The answer: what if we take an entirely new approach that takes advantage of the incredible processing power we have today in computers and DSP chips?

 All channel-based systems assume a specific arrangement of speakers and then leave it to the mixer to figure out which ones should be used to make a sound “appear” in a certain place. What if we change the approach?

How about attaching a simple description to each sound, describing where it is at any moment in time? This “metadata” (which simply means “data about other data”) could be updated regularly, perhaps in every frame of a movie, for example.

By changing the location metadata over time, we can make objects move. If we include all three dimensions (length, width, and height locations), we could make any sound or collection of sounds move around in the room in any way we wished.

Both Dolby Atmos and DTS:X Pro use metadata to describe sounds’ locations within the room.

Ford vs Ferrari


Think about this: imagine the sound of a race car speeding around a track. You can see the car approaching in the distance, off on the right side of the screen. As it gets closer, it gets louder and zooms across the screen from right to left, with the resulting Doppler shift of the sound as it goes past you. It screams off the left edge of the screen and continues down the left wall until it disappears into the distance behind you.

A sound designer could, in theory, pan this sound carefully from the Right speaker, through the Center speaker, to the Left speaker, and on down to the Left side surround and the Left rear surround before it faded out entirely. That would be the channel-based way of thinking about the task at hand.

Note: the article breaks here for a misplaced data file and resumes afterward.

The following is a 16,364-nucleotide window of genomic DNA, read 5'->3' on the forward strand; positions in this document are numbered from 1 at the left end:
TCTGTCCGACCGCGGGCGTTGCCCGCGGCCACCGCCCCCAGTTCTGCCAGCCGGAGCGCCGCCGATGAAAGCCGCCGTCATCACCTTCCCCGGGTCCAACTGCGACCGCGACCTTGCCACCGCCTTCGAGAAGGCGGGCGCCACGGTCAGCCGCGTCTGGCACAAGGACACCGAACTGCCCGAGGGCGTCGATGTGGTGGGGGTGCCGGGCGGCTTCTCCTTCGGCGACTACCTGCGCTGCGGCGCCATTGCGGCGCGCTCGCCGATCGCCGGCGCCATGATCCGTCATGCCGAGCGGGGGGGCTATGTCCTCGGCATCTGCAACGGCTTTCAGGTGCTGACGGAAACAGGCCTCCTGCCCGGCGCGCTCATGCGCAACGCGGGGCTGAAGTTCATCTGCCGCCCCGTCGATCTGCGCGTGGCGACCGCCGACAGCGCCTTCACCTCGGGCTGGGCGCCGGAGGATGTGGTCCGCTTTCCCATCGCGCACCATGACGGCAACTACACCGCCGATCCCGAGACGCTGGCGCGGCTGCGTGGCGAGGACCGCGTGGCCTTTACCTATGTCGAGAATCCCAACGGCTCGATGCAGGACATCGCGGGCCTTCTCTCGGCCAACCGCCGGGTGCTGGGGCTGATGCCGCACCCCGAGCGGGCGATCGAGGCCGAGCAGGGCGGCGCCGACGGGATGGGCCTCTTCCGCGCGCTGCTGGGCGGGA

Alternatively, the same designer could associate the sound of that race car with locations (coordinates) that move smoothly across the front of the room and then down the left side of the room. It is the same sound, but now with metadata telling the playback system where it should be from one moment to the next.

What is the advantage of doing it the second way, with metadata?

The second, object-oriented way, is scalable. It doesn’t care how many speakers you have in your room because it is not referencing a specific speaker – just relative locations. Importantly, these locations can include the space above you and around you, enclosing you in a “bubble” of sound.

It is the job of a $400 AV receiver or a $40,000 AV preamp to “render” these movements (to the best of their abilities) among the various speakers it knows it has available. That could be a basic 5.1.4 system or a much more sophisticated system with vastly higher spatial resolution of sounds moving around the room:

Dolby Atmos supports various speaker layouts from the basic 7.1.4 to the most complex ones !


From a practical, sound designer’s perspective, object-oriented tools like Dolby Atmos provide a wealth of creative options. For example, watch just one minute of the following documentary on the making of Ford vs. Ferrari


The little yellow balls on the Dolby monitor indicate where different sound objects are and how they move over time.

Of course, not all sound engineers use the tools in the same way. Dolby and DTS created these powerful tools to expand the creators’ artistic possibilities and the audience’s resulting engagement. But there is no Dolby or DTS police force out there making sure that the tools are used as intended.